I personally would not use this to join a line to a loop (nor would I use half a Triple Fisherman's).

Quote:
Originally Posted by estarzinger View Post
By the way, there is a 'blood knot' that looks like it might be adapted to work here (half a blood knot plus the loop) . . . anyone know anything about it?
I have only ever used this knot occasionally joining sections of tippet (similar diameter) when flyfishing. I would be very wary of joining halves of any knots to loops though - much of the strength from these comes from the knots butting up together.
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Old 29-05-2013, 07:58   #65
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Re: In defence of the sheet bend

Quote:
Originally Posted by estarzinger View Post
By the way, there is a 'blood knot' that looks like it might be adapted to work here (half a blood knot plus the loop) . . . anyone know anything about it?

There was a knot used to tie the tippet to the backing line though when fly fishing that utilised a loop. Can't remember the name of it, but I will tie it in rope in a sec and post a photo.
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Old 29-05-2013, 08:14   #66
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Re: In defence of the sheet bend

This was it. It was designed to tie the tippet (thinner, green and white in my photo) to the backing (thicker, black and white in this case). The backing formed a loop. More turns were generally put on the loop than I have shown.

With the use of slippery Dyneema/Spectra lines we do need new techniques for tying and looking to the sport of fishing may in fact be useful.

I have used a triple sheet bend with reasonable success on slippery polypropylene line. Is there any reason even a fourth turn can't be utilised? It would be great to have access to a testing bed using some of the newer line available and experiment with some knots.

This is the knot used to tie tippet to backing when flyfishing. If anyone wants instructions on how to tie it I will post photos:

Edited to add:
One big factor in knot strength is the distance from the first curve of a knot to where the full load is taken. This is a big reason why the humble double sheet bend performs reasonably well. I can only postulate a triple sheet bend would perform even better and knots like the one shown below may be better still.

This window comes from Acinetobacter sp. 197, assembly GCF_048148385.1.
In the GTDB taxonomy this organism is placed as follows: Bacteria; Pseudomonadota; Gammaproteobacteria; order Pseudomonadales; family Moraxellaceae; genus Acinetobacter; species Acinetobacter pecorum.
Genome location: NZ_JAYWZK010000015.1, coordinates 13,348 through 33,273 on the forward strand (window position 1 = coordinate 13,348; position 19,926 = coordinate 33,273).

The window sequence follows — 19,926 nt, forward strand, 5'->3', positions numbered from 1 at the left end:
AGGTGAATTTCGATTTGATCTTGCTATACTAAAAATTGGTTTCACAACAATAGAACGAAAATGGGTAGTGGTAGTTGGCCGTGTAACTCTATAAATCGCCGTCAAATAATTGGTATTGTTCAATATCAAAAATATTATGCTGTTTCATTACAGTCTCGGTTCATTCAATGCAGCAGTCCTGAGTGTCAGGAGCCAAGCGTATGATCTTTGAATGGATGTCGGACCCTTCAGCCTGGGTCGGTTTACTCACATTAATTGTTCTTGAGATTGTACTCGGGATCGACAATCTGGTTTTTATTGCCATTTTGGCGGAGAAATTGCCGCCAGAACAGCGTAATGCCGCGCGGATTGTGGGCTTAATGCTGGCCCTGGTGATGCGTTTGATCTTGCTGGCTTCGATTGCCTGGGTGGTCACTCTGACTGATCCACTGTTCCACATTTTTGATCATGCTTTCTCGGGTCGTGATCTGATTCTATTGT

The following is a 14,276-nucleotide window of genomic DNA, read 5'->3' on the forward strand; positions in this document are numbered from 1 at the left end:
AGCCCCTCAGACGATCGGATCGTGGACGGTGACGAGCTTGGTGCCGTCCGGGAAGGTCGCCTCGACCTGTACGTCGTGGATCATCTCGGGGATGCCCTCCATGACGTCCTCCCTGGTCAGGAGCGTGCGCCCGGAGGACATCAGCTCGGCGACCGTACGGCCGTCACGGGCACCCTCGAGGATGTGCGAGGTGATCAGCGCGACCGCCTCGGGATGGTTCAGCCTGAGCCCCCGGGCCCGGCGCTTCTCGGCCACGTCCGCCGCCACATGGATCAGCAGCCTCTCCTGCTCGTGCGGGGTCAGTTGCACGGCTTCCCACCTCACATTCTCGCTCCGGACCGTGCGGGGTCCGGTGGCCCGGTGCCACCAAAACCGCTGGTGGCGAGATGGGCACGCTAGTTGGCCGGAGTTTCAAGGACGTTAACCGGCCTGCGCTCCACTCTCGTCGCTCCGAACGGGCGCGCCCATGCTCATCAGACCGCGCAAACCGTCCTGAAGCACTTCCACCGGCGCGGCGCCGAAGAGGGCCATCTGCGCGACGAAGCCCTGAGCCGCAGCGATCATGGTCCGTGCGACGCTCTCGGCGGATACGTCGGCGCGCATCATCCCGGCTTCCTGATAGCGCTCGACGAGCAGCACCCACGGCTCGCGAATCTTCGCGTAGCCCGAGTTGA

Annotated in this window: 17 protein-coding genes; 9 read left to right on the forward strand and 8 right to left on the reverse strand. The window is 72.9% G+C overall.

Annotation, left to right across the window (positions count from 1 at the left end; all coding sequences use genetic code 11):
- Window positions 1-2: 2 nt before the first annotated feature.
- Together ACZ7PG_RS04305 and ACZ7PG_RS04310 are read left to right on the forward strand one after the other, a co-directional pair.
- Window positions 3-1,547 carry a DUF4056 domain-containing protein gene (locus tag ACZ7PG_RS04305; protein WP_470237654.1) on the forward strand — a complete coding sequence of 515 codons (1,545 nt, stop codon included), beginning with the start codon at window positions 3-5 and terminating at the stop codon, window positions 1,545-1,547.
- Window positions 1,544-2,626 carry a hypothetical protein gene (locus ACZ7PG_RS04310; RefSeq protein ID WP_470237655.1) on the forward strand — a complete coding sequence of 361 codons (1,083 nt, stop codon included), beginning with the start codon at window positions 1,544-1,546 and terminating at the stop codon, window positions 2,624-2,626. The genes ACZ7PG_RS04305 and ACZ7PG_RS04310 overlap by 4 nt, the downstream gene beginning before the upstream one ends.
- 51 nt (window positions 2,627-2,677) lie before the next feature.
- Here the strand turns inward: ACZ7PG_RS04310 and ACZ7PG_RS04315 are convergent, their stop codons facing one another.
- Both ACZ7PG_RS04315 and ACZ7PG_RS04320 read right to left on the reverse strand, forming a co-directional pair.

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Old 29-05-2013, 08:45   #67
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Re: In defence of the sheet bend

Quote:
Originally Posted by Seaworthy Lass View Post
Paul's twist did seem such a lovely simple solution to make a Carrick work (sorry Paul, you will need to leave the 'genius' bit out of your signature for now LOL).
Oh well, that's not the first time one of my elegantly beautiful theoretical solutions was murdered by a gang of ugly facts!

I do see how it being a double-ended loop would cause it to not snug up properly under load. Which makes me wonder about the pretty "seized Carricks" I see in the books. I guess the seizing has to take a bit of the load in that case.

The other problem is the slippery line. The lack of friction has obviously made a lot of previously excellent knots become relatively useless, and it looks like the Carrick is one of them. Perhaps I should experiment with heavy fishing line (the 100 lb test stuff) the next time i consider knots for slippery synthetics.

This has been a great discussion. In general I do like the sheet bend and double sheet bend. I suppose I will need to revisit my knots in anticipation of having more of the slippery stuff on board. Currently all I have is the small-diameter Dyneema line I use for lashing. Everything else has a fairly rough cover.
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Old 29-05-2013, 09:40   #68
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Re: In defence of the sheet bend

Quote:
Originally Posted by Paul Elliott View Post
The lack of friction has obviously made a lot of previously excellent knots become relatively useless, and it looks like the Carrick is one of them. Perhaps I should experiment with heavy fishing line (the 100 lb test stuff) the next time i consider knots for slippery synthetics.
I have found the Carrick excellent on braided polyester, not tried it on Dyneema. I think the main reason it failed for Evans was that part of the load was being placed on what should have been a loose end.

Quote:
Originally Posted by Paul Elliott View Post
This has been a great discussion. In general I do like the sheet bend and double sheet bend. I suppose I will need to revisit my knots in anticipation of having more of the slippery stuff on board. Currently all I have is the small-diameter Dyneema line I use for lashing. Everything else has a fairly rough cover.
The triple sheet bend is great for slippery line .

Yes, more options need to be explored. I would love to know how that fishing knot I posted a photo of would work in practice on Dyneema.

Does anyone know what studies have been carried out on knot suitability for Dyneema? I can't find anything.
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Old 29-05-2013, 09:58   #69
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Re: In defence of the sheet bend

^^

this climbing knots has some information, but is oriented to climbers and is incomplete.
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Old 29-05-2013, 19:36   #70
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Re: In defence of the sheet bend

Thanks everyone

I must admit my heart is generally in my boots when I start a thread (so I try to avoid it, generally)
but on this occasion my most optimistic hopes were greatly exceeded.

Thanks everyone for for making this such a great thread:

wonderful insights and diligent investigation and inspirational swoops of lateral thinking.